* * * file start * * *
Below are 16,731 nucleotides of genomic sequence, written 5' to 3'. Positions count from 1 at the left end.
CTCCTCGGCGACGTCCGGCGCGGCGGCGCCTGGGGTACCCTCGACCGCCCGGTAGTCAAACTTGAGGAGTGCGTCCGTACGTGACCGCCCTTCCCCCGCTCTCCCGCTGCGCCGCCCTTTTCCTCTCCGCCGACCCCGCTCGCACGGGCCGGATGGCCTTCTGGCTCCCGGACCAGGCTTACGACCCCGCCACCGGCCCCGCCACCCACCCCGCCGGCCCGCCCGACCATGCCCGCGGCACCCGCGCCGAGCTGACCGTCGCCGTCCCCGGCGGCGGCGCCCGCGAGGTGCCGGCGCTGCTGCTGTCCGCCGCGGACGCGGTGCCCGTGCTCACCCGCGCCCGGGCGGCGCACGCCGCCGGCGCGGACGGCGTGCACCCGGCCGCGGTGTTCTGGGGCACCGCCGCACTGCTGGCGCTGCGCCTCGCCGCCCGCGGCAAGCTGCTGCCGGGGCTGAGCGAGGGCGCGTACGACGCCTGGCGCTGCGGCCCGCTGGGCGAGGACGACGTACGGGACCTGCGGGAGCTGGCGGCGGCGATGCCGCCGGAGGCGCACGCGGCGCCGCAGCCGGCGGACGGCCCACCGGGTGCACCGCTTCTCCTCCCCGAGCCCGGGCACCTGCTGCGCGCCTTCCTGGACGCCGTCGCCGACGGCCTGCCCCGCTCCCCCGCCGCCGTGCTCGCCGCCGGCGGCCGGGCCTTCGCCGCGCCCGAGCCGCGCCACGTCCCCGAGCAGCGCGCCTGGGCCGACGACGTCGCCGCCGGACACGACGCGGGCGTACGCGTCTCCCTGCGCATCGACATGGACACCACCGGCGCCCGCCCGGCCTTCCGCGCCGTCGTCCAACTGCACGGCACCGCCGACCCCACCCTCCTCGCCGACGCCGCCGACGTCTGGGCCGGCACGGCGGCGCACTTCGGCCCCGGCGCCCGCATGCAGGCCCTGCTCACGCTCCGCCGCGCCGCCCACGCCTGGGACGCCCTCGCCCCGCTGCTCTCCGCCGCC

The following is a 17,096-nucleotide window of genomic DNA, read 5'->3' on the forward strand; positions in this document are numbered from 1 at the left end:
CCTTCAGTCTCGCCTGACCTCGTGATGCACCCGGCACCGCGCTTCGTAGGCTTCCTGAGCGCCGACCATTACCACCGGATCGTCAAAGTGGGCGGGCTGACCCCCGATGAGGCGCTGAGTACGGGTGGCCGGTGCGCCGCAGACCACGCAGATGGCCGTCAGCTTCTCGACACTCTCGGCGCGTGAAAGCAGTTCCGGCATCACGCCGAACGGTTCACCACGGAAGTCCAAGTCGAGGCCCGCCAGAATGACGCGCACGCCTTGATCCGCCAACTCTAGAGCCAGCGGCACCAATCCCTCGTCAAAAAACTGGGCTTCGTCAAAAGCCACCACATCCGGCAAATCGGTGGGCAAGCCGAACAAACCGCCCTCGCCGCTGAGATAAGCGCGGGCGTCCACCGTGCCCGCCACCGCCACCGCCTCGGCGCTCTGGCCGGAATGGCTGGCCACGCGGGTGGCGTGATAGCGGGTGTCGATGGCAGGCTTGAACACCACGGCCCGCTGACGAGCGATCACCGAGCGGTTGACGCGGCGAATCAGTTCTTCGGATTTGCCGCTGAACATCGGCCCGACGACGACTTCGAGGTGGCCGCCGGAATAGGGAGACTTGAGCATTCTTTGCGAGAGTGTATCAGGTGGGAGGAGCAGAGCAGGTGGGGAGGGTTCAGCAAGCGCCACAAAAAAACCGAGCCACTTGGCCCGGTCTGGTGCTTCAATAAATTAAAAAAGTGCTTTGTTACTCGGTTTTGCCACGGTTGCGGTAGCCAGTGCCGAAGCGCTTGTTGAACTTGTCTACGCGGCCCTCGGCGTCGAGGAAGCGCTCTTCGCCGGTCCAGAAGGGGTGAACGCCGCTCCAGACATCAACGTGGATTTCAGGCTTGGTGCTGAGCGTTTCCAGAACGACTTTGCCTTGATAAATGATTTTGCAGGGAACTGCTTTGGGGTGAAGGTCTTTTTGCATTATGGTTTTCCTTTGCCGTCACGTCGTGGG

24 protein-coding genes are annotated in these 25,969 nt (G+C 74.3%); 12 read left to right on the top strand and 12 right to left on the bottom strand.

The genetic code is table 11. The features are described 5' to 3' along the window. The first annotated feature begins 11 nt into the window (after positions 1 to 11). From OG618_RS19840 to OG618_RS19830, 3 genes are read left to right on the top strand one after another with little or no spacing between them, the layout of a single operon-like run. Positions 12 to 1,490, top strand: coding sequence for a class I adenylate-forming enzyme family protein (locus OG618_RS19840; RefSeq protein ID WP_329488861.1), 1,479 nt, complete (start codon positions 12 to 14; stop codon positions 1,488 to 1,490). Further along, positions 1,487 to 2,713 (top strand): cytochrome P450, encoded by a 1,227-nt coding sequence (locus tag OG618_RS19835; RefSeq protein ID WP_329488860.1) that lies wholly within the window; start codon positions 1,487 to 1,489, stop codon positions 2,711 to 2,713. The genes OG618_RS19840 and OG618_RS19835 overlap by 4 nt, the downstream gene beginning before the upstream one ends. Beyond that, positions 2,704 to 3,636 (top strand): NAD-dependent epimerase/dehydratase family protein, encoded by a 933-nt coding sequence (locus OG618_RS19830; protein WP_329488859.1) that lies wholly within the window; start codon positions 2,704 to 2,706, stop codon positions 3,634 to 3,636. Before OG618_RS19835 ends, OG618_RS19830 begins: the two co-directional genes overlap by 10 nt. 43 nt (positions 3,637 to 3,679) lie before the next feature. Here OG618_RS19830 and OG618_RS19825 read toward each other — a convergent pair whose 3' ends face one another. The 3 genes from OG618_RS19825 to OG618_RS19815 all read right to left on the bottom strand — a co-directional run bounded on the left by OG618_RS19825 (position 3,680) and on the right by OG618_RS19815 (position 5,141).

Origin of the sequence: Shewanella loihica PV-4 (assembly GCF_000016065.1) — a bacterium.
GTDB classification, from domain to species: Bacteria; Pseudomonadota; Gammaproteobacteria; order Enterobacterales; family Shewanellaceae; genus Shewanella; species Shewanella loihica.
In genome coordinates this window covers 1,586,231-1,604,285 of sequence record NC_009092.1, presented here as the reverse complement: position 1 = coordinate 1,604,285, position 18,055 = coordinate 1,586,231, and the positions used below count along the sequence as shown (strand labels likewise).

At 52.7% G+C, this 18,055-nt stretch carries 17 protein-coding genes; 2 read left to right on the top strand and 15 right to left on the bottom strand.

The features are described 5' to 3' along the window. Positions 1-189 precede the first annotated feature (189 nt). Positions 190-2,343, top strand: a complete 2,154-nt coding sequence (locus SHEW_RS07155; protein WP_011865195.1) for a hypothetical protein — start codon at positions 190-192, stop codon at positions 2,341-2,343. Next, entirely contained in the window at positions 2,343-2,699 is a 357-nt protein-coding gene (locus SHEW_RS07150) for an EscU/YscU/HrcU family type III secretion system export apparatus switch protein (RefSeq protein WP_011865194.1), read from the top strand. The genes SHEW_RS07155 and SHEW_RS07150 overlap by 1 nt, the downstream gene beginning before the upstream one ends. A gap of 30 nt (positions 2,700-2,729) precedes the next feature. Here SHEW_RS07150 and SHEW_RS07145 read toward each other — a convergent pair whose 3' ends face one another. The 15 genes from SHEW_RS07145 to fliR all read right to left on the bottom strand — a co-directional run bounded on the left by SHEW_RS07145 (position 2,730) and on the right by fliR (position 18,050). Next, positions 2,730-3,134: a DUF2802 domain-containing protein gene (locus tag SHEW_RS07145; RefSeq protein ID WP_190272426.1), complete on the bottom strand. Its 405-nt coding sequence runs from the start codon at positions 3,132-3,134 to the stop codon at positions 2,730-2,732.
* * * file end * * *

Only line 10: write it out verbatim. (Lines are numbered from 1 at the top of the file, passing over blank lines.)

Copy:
At 52.7% G+C, this 18,055-nt stretch carries 17 protein-coding genes; 2 read left to right on the top strand and 15 right to left on the bottom strand.